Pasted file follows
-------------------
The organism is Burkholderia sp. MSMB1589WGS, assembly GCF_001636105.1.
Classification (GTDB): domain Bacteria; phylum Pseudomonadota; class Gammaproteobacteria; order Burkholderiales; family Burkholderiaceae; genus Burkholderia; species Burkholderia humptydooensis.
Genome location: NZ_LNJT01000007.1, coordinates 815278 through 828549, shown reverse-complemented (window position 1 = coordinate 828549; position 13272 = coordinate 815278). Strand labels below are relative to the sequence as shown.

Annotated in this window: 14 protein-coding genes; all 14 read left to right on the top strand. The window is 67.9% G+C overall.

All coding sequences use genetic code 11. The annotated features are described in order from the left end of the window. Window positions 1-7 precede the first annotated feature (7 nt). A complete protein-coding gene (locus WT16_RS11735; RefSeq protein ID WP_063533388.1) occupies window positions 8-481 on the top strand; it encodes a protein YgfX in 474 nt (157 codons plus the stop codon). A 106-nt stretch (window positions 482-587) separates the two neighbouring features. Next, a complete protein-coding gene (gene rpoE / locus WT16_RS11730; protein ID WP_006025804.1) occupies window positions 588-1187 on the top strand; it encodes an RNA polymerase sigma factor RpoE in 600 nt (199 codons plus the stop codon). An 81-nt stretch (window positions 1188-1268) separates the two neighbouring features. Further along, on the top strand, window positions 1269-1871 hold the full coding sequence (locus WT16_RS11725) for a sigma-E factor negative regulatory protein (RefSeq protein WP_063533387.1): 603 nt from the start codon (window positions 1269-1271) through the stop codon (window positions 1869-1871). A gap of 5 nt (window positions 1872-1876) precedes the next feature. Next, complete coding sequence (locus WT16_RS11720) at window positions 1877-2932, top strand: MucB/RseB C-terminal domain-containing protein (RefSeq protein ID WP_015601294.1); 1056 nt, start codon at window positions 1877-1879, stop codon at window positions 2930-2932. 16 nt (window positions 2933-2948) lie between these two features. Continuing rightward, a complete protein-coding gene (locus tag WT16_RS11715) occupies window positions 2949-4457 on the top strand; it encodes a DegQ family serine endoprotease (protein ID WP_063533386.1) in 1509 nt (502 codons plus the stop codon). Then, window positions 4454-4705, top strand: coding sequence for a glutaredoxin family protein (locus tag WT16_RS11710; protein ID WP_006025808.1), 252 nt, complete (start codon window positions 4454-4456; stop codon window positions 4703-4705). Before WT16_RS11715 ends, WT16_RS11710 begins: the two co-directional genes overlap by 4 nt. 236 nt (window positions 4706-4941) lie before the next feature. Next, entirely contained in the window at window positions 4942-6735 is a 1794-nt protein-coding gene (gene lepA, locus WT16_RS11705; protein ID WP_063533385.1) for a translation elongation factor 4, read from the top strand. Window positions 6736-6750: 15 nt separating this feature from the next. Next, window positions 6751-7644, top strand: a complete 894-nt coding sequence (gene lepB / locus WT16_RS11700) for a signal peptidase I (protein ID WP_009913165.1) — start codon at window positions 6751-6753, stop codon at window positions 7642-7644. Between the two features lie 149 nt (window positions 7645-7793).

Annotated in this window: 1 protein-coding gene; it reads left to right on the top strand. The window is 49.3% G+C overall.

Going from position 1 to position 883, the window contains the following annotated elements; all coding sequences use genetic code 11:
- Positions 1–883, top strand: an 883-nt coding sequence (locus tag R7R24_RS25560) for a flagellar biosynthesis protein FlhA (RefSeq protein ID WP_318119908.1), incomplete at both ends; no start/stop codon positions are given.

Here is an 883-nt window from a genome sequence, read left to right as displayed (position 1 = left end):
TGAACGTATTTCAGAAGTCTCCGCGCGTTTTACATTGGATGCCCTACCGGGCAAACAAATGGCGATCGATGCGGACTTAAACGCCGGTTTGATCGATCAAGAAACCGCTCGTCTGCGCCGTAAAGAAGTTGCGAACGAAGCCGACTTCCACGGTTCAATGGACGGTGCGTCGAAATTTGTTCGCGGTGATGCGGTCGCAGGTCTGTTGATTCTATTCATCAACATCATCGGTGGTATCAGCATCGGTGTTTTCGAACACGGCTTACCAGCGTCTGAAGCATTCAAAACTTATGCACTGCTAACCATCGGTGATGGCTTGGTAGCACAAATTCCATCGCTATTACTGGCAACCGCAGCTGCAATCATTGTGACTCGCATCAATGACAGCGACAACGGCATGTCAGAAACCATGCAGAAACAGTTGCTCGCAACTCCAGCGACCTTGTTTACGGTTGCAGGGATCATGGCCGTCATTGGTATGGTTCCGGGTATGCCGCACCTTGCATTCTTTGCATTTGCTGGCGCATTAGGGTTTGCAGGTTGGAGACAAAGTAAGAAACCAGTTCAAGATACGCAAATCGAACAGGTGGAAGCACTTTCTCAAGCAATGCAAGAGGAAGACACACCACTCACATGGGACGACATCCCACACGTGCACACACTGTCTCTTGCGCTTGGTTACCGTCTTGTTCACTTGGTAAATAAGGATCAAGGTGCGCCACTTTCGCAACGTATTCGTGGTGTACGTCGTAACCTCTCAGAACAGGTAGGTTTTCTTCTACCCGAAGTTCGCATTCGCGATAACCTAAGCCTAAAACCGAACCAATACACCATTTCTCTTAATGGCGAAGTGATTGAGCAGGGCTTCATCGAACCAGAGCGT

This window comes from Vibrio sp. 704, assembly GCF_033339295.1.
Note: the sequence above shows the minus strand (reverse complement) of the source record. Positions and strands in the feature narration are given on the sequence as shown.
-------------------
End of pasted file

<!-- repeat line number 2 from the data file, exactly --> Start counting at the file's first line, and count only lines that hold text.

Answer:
Classification (GTDB): domain Bacteria; phylum Pseudomonadota; class Gammaproteobacteria; order Burkholderiales; family Burkholderiaceae; genus Burkholderia; species Burkholderia humptydooensis.